Not sure RA’s reasoning on the long contracts is as well thought out as they say. My biggest issue is what happens if the new coach comes in and doesn’t want one of these players, which I think is actually quite likely, where does this player go then?

    TBH as much as I’d like NZ to win the Women’s WRC I’d much rather go to the Hunter Valley to watch the games than a wet, cold, miserable NZ. Good luck on this one.

    Good luck to Read, been a legend of the game and had to full some big shoes after Richie left. I hope things go well.

    • Andrew Luscombe

      I think unwanted players go to Souths in Brisbane.

  • D. Braithwaite’s The Brumbies

    God Cheika demonstrates almost unfathomable incompetence sometimes.

    Brandon Paenga-Amosa was not only Australia’s best hooker over the super rugby season, but also Cheika’s started in June and also the Australian hooker that has performed most consistently well at international this year and he is dropped from the squad.

    Meanwhile, Tolu ‘Einstein’ Latu remains in the squad. Pfft.

    • Happyman

      Hard to argue with that statement. Latu just seems to be one of those koala bears from NSW picked if available.

      • Andy

        If Latu gets his head right he is the best of the lot, I don’t think that is in question. But getting his head right…… no one has been able to do it yet.

        • Happyman

          Completely disagree mate his lineout throw is rubbish he could not hit the side of a barn with a handful of beans.
          Hooker PD
          1 Scrum well
          2 Lineout
          3 Tackle and workrate
          4 Running game
          5 Pilfer
          If you cannot do both of one and two at a high level you cannot play the position to international standard.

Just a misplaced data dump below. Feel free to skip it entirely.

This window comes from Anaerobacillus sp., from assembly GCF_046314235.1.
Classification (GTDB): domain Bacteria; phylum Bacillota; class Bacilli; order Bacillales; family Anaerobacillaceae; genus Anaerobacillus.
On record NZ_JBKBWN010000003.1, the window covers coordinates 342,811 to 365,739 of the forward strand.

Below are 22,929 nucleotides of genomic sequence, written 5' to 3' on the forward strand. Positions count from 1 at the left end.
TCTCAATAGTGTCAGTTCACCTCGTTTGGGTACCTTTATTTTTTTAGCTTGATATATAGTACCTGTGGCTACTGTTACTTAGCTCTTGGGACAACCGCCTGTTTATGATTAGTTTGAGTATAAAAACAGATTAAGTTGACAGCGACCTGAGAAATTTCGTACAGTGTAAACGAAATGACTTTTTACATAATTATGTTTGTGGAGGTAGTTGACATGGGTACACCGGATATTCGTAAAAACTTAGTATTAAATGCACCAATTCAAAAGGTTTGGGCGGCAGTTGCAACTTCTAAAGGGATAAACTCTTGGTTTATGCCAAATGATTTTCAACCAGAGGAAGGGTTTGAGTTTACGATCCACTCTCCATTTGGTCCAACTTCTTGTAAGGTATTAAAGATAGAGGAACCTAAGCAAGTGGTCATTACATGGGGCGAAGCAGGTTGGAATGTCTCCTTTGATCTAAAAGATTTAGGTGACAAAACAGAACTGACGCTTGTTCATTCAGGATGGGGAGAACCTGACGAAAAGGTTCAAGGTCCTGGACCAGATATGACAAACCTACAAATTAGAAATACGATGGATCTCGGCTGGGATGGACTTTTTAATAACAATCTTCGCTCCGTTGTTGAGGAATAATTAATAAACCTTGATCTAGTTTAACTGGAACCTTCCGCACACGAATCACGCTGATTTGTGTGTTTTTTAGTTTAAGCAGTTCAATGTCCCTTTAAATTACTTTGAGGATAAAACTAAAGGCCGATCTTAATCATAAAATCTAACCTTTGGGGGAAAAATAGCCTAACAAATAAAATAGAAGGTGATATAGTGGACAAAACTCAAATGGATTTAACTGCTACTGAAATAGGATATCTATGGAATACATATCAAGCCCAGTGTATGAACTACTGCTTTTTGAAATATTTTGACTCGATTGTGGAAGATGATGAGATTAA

At international level you have approx ten lineouts per game. Latu his at about 70% from what I see you have to be at 90% or higher to be at that level.

        • Nutta

          Meat and potato first Boy. Then gravy. Only a dickhead puts gravy on a plate first.

        • Happyman

          I was going to put that quote in Nutta but did not know who to attribute it to you or Hoss

        • Andy

          I’m not claiming he is work class and I agree with you on the line out. He really needs to improve that but from what I can see, so do all of our hookers. None are really performing at international level.

          I think he does ok in all the other areas if not well, very well. I think his biggest floor is his smarts (like 90% of our squad…)

        • Happyman

          Mate I have heard that he is not a great trainer. Came back the Tahs at the start of the year fat and unfit and was outside the squad If that is the case it just shows to me that he is not a grinder in the position that is most about the grind on the field.
          I know some club players that are working hard in the off season already to be better next year.

          If he not going to be elite find someone who will word hard for it.

        • Andy

          I agree with that too and I did hear the same rumblings. Some probably true, some probably not.

          The fact he got back into the tahs and the wallabies would indicate an attitude change mid season. Hopefully he makes that a full time proposition.

          Will be interesting to see how Uelese goes next year after his recovery. I’d say he has the highest ceiling of them all.